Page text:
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Support Groups: The What, the Why, and the How

Reprinted from PN November 2008

Feeling isolated or depressed? Here's how to develop ties, a sense of community, and opportunities to give to others.

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Also referred to as "mutual-help" or "self-help" groups, support groups come in all shapes and sizes from the four-person get-together with little structure and a wide focus to the 200-plus-person meeting that adheres to a precise format and theme. They may be held in private homes or in public meeting places such as hospitals, schools, or places of worship. They may require steady commitment by members or simply encourage attendance and participation. Some are led by professionals such as doctors, therapists, and social workerswhile many are peer led, either on a rotating basis or by one or two designated individuals.

As different as support groups may be from each other, their overall purposes and benefits are by and large similar. Above all else, they break down isolation. In the support group setting, people discover the commonality of their experiences and feelings and learn from and find hope in each others' struggles and triumphs. Participants often develop ties and a sense of community, especially important in our society where traditional social supports have been eroded. They also find the opportunity to give to others. This can benefit not only the other person but the giver as well.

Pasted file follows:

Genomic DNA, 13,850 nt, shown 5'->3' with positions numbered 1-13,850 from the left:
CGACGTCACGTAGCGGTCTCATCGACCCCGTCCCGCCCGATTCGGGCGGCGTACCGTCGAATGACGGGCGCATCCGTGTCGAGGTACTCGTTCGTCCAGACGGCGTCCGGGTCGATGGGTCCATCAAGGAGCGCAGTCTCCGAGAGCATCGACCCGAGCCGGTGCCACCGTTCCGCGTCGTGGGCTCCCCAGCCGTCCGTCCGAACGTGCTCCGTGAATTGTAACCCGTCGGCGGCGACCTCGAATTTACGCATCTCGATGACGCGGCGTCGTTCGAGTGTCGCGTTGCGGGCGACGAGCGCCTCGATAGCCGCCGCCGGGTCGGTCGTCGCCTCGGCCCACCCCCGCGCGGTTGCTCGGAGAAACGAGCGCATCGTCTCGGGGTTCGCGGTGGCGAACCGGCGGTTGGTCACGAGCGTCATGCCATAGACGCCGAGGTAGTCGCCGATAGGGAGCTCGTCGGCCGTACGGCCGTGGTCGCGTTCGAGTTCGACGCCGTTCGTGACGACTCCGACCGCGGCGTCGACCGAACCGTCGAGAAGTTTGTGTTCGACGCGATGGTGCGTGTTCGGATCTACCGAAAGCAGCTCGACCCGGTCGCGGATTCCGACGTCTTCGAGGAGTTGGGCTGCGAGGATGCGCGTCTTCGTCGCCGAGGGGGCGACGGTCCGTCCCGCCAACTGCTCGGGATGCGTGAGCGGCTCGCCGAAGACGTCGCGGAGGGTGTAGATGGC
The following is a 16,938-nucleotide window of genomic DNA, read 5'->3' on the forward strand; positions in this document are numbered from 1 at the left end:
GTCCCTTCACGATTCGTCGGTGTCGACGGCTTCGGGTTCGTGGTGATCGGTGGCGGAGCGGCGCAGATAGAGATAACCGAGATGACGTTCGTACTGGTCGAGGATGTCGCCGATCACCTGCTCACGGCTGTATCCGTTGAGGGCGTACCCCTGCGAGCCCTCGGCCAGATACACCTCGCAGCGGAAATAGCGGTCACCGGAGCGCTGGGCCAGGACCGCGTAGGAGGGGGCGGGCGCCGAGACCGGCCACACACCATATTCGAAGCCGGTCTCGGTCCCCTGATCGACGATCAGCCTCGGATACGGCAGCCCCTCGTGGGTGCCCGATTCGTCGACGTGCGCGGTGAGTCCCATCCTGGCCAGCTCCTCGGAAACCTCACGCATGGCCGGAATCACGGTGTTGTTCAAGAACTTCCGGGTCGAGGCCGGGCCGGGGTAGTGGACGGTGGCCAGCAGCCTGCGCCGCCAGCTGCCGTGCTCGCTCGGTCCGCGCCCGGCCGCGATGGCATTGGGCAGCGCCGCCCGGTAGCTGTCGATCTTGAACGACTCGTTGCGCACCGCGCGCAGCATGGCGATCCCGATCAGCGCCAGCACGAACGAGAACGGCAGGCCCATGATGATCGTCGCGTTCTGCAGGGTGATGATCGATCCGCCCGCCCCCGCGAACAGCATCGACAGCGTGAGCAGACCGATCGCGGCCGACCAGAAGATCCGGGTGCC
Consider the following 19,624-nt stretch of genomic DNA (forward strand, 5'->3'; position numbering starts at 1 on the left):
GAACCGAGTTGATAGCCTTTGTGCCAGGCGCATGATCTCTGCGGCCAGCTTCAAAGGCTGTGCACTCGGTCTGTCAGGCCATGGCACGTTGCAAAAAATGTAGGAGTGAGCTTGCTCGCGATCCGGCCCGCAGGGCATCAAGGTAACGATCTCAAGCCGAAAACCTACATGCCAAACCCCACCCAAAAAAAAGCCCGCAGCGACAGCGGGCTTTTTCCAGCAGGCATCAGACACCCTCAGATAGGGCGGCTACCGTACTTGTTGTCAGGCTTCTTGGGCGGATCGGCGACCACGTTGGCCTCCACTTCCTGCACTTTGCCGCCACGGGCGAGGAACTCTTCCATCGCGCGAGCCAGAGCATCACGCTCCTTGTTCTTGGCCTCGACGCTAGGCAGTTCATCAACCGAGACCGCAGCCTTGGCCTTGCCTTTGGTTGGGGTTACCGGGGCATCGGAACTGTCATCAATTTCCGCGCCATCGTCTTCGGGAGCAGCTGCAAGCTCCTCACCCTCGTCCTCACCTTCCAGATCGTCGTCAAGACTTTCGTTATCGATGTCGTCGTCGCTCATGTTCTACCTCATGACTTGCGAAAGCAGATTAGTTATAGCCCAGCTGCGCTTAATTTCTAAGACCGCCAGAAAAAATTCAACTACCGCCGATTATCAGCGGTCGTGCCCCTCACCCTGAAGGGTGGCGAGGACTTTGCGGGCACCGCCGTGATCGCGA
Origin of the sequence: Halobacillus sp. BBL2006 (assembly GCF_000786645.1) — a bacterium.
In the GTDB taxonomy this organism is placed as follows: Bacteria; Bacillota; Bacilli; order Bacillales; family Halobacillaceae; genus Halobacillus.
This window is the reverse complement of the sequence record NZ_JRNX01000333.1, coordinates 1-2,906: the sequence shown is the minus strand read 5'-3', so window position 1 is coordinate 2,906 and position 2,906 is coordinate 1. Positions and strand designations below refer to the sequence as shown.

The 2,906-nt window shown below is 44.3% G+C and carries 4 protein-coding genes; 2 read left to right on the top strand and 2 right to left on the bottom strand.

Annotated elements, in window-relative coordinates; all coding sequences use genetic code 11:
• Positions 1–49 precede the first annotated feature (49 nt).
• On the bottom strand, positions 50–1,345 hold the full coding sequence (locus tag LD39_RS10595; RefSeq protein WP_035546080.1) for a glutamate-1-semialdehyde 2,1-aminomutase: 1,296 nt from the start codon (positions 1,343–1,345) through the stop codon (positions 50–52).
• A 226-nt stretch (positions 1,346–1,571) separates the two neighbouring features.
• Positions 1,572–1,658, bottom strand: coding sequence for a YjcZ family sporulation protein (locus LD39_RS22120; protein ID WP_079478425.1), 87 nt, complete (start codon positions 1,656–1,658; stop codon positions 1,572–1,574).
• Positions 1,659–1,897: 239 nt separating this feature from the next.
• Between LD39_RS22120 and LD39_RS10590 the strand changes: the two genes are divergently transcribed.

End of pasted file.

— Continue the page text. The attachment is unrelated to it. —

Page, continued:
Not the least advantage of support groups is their practical side: cost. The fees for traditional one-on-one therapy can be steep, and, while support groups led by professionals can also be pricey, many peer-led groups cost either nothing or the price of space rental shared among group members.

Prime Candidates

People with disabilities can be prime candidates for what support groups have to offer. As a minority group, persons with disabilities have often felt deeply isolated, both for practical reasons (some can't hold jobs, participate in many social activities, or otherwise get out and about) and due to the social stigma of being "other." In addition to gaining all the usual benefits of support groups that come from getting to know others who have "been in their shoes" (or in their wheelchairs), they may learn practical coping skills. For instance, members might share notes about the best source for personal care attendants, or the preferred piece of assistive equipment for accomplishing a specific task, or where to go for medical or other help with a particular symptom.


Determining what you want from a support group and checking out resources are the next steps. Find out more in the November PN.

 

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Support Groups: The What, the Why, and the How

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